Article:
These describe the structure and programs of individual laboratories, research groups or training programs – how they attempt to foster discovery and collaboration, how this is monitored, lessons learned, and roadblocks to productivity.

Focus articles

These focus attention on important issues and aim to provoke discussion either by the phrasing of new hypotheses, alternative interpretations of existing work, or by the presentation of new proposals for tackling existing problems. They also provide an opportunity for scientists to publish 'discovery diaries', which document the "unexpurgated" story behind a specific experimental study that was previously published in the peer-reviewed literature. What really happened, in what order? What were the relative roles of factors such as hypothesis, policy, collaboration, chance, error, rhetoric, critical pieces of information, and new methods?

Reviews

These are comprehensive, authoritative, descriptions of any subject within the scope of the journal. These articles are usually written by opinion leaders that have been invited by the Editorial Board.

Software articles

These describe tools designed to enhance productivity, data mining, creative thinking, data synthesis, and collaborative work. The tools must be available to the public, and need not necessarily be specific to scientific work but should be applicable to scientists. The article must contain some formal evaluation, either of system performance or of user behavior.

Peer review policy

Peer review is more important than ever. Although online journals are not forced to reject papers due to space limitations, authors and readers alike deserve to have confidence that papers published in the JBDC will be readable and will meet high standards of quality. The JBDC is supported by an outstanding international Editorial Board [2]. All prospective papers, regardless of article type, will be submitted online to the main editorial office and subject to peer review. Reviewers, who are asked to provide anonymous reviews within three weeks of receipt, will consider whether the paper is novel, scientifically sound, topically relevant, balanced, coherent, complete and shows adequate literary quality and scholarship. Papers will receive at least two reviews. In case of a split decision, additional reviews may be sought or an editorial decision may be made.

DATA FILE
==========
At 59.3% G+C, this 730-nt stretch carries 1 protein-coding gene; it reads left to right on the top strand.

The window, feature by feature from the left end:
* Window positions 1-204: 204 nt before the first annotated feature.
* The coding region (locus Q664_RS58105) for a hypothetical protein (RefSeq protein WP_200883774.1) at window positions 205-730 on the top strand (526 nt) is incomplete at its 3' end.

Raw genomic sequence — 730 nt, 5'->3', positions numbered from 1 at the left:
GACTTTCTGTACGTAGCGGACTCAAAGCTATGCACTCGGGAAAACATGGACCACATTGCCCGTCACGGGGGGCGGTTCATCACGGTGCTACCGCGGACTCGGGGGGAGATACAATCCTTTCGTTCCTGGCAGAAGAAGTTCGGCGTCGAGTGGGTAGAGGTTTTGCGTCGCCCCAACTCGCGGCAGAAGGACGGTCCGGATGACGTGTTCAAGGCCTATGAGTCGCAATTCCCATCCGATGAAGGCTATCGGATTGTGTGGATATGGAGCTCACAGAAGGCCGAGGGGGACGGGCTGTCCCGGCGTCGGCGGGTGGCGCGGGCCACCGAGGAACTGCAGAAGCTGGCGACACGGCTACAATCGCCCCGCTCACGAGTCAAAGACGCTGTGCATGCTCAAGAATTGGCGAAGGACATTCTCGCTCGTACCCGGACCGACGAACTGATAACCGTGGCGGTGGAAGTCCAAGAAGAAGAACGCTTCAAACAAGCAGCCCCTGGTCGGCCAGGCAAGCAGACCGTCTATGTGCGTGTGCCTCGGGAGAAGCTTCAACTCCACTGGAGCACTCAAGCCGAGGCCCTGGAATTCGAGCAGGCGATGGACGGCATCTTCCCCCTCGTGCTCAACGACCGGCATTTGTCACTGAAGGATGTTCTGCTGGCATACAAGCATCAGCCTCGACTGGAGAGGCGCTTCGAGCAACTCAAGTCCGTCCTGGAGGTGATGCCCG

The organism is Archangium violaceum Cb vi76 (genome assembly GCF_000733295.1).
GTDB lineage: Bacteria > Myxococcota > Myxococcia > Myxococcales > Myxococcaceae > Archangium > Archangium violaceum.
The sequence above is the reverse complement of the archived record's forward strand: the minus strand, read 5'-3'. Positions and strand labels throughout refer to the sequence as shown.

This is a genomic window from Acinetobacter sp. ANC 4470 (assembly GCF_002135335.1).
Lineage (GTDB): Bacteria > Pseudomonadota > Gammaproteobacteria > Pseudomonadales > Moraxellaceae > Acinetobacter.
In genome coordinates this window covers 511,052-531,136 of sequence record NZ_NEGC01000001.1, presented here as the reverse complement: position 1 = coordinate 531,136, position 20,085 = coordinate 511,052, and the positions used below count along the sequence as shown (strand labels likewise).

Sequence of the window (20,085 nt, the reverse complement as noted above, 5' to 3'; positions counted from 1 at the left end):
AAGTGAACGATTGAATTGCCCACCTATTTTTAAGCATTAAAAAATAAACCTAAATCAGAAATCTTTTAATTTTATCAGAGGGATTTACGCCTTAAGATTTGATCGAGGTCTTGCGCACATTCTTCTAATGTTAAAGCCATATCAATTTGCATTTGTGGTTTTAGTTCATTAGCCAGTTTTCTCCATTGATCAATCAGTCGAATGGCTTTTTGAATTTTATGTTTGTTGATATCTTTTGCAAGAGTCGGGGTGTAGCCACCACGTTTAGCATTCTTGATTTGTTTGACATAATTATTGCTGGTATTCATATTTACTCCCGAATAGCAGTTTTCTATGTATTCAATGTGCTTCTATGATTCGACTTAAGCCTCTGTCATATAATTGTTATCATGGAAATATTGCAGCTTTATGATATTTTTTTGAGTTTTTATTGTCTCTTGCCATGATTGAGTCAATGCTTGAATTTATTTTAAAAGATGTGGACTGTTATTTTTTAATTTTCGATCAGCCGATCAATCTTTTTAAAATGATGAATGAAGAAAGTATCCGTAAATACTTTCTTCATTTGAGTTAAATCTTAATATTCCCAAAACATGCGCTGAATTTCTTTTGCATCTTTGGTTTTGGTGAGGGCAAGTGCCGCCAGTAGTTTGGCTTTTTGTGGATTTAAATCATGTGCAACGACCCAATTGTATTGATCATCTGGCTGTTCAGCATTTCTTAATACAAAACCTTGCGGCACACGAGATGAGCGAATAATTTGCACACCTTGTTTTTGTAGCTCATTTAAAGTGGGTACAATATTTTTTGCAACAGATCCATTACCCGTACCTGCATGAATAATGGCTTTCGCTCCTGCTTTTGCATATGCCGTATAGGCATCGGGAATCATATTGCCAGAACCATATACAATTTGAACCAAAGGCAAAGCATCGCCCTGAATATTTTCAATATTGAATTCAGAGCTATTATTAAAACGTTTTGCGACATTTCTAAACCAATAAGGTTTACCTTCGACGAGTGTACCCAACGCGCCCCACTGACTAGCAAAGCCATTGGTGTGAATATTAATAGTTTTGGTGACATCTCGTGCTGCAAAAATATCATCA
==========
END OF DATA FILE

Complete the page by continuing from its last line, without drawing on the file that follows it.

Advantages of publishing in an open access journal

Why publish in the Journal of Biomedical Discovery and Collaboration? The first reason is that articles will have high visibility. We intend the JBDC to become the preferred venue for the best papers discussing scientific practice and the factors that affect scientific discovery. Second, papers will be published immediately upon acceptance – blazing fast compared to some established print journals where the backlog may be 12–14 months. Third, and perhaps most important, open access articles have a much higher circulation than any traditional disciplinary or specialty journal. Open access ensures that anyone in the world can read the full-text of articles without cost, regardless of their library holdings or subscriptions, both now and in the future. Papers appearing in the Journal of Biomedical Discovery and Collaboration will truly have multidisciplinary and international scope. They will be archived permanently in PubMed Central and other international repositories [3]. If Mendel's work had appeared in an open access journal instead of in a regional publication with limited circulation, he would have been much more widely read and the field of genetics might have been launched decades earlier.

It takes courage to submit an article to a new journal based on a new model of open access publishing – probably the same kind of courage it takes to undertake bold experiments in a new field of investigation. We invite you to embark on this adventure with us!

Authors’ Affiliations

(1)
Department of Psychiatry, University of Illinois

References

  1. Insel TR, Volkow ND, Li TK, Battey JF, Landis SC: Neuroscience Networks: Data-sharing in an Information Age. PLoS Biol. 2003, 1: E17-10.1371/journal.pbio.0000017.PubMed CentralView ArticlePubMedGoogle Scholar
  2. The Journal of Biomedical Discovery and Collaboration – Editorial Board. [http://www.j-biomed-discovery.com/edboard/]
  3. Open Access Now. [http://www.biomedcentral.com/openaccess/]

Copyright

© Smalheiser; licensee BioMed Central Ltd. 2006

This article is published under license to BioMed Central Ltd. This is an Open Access article distributed under the terms of the Creative Commons Attribution License (http://creativecommons.org/licenses/by/2.0), which permits unrestricted use, distribution, and reproduction in any medium, provided the original work is properly cited.